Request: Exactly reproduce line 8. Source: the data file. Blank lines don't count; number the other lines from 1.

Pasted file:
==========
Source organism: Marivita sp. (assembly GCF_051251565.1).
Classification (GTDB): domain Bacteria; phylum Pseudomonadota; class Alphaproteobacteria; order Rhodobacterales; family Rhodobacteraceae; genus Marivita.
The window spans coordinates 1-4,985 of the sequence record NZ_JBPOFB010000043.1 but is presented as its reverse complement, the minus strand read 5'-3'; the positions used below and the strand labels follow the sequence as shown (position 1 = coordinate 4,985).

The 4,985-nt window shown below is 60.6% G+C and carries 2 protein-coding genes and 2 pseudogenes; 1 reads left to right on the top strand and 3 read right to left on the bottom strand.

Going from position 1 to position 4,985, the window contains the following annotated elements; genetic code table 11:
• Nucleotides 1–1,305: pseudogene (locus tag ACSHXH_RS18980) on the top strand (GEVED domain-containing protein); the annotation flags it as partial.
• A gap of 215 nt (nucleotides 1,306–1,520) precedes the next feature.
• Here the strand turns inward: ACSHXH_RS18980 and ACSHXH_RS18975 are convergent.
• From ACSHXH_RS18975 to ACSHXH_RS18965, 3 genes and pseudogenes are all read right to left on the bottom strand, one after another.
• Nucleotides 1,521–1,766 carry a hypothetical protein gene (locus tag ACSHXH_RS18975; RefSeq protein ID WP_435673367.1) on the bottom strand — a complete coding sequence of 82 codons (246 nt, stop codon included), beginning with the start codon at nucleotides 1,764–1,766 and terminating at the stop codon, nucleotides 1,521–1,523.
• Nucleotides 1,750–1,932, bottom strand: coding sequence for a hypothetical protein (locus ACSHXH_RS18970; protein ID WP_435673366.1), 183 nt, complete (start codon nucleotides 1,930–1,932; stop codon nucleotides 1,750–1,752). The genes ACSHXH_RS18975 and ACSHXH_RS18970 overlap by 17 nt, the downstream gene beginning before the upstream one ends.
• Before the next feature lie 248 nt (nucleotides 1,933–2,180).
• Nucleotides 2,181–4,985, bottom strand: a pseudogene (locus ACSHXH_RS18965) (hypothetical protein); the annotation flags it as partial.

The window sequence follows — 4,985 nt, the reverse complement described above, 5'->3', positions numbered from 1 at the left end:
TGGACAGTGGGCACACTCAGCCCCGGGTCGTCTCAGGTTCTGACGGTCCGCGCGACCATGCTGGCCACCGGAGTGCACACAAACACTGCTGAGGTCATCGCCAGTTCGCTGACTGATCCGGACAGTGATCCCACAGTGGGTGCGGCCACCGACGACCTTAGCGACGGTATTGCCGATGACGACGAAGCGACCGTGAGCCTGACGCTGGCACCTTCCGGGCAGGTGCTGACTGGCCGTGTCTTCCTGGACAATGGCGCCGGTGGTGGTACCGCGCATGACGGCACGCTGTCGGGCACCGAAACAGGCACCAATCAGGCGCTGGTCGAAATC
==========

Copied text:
• Here the strand turns inward: ACSHXH_RS18980 and ACSHXH_RS18975 are convergent.